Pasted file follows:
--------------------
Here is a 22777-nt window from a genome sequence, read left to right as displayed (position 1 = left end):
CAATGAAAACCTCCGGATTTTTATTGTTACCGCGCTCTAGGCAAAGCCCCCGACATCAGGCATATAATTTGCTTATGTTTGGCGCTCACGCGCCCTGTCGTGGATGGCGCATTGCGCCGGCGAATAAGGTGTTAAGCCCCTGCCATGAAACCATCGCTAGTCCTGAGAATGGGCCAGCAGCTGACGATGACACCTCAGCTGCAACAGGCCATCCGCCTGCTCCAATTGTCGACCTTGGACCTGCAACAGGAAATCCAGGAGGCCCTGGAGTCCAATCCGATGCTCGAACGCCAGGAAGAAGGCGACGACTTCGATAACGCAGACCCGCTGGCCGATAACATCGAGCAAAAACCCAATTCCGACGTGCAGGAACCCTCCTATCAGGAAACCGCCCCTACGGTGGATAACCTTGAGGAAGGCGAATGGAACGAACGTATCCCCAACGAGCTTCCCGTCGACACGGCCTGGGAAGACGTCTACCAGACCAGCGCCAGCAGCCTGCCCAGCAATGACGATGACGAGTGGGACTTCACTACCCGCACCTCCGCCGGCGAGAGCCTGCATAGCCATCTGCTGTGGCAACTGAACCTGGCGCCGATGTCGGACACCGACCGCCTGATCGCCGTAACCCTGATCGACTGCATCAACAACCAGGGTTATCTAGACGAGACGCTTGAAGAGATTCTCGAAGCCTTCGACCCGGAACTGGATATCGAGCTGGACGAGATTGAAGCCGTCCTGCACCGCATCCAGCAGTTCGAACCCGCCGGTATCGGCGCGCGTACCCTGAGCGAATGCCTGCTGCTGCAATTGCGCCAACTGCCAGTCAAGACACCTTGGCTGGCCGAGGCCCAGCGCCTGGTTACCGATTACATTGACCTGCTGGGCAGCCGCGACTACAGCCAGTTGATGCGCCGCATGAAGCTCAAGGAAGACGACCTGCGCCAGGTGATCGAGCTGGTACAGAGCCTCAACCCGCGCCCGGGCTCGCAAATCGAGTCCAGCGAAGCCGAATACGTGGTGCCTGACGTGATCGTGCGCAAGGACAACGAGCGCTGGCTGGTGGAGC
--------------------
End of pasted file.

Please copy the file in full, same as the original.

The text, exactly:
Here is a 22777-nt window from a genome sequence, read left to right as displayed (position 1 = left end):
CAATGAAAACCTCCGGATTTTTATTGTTACCGCGCTCTAGGCAAAGCCCCCGACATCAGGCATATAATTTGCTTATGTTTGGCGCTCACGCGCCCTGTCGTGGATGGCGCATTGCGCCGGCGAATAAGGTGTTAAGCCCCTGCCATGAAACCATCGCTAGTCCTGAGAATGGGCCAGCAGCTGACGATGACACCTCAGCTGCAACAGGCCATCCGCCTGCTCCAATTGTCGACCTTGGACCTGCAACAGGAAATCCAGGAGGCCCTGGAGTCCAATCCGATGCTCGAACGCCAGGAAGAAGGCGACGACTTCGATAACGCAGACCCGCTGGCCGATAACATCGAGCAAAAACCCAATTCCGACGTGCAGGAACCCTCCTATCAGGAAACCGCCCCTACGGTGGATAACCTTGAGGAAGGCGAATGGAACGAACGTATCCCCAACGAGCTTCCCGTCGACACGGCCTGGGAAGACGTCTACCAGACCAGCGCCAGCAGCCTGCCCAGCAATGACGATGACGAGTGGGACTTCACTACCCGCACCTCCGCCGGCGAGAGCCTGCATAGCCATCTGCTGTGGCAACTGAACCTGGCGCCGATGTCGGACACCGACCGCCTGATCGCCGTAACCCTGATCGACTGCATCAACAACCAGGGTTATCTAGACGAGACGCTTGAAGAGATTCTCGAAGCCTTCGACCCGGAACTGGATATCGAGCTGGACGAGATTGAAGCCGTCCTGCACCGCATCCAGCAGTTCGAACCCGCCGGTATCGGCGCGCGTACCCTGAGCGAATGCCTGCTGCTGCAATTGCGCCAACTGCCAGTCAAGACACCTTGGCTGGCCGAGGCCCAGCGCCTGGTTACCGATTACATTGACCTGCTGGGCAGCCGCGACTACAGCCAGTTGATGCGCCGCATGAAGCTCAAGGAAGACGACCTGCGCCAGGTGATCGAGCTGGTACAGAGCCTCAACCCGCGCCCGGGCTCGCAAATCGAGTCCAGCGAAGCCGAATACGTGGTGCCTGACGTGATCGTGCGCAAGGACAACGAGCGCTGGCTGGTGGAGC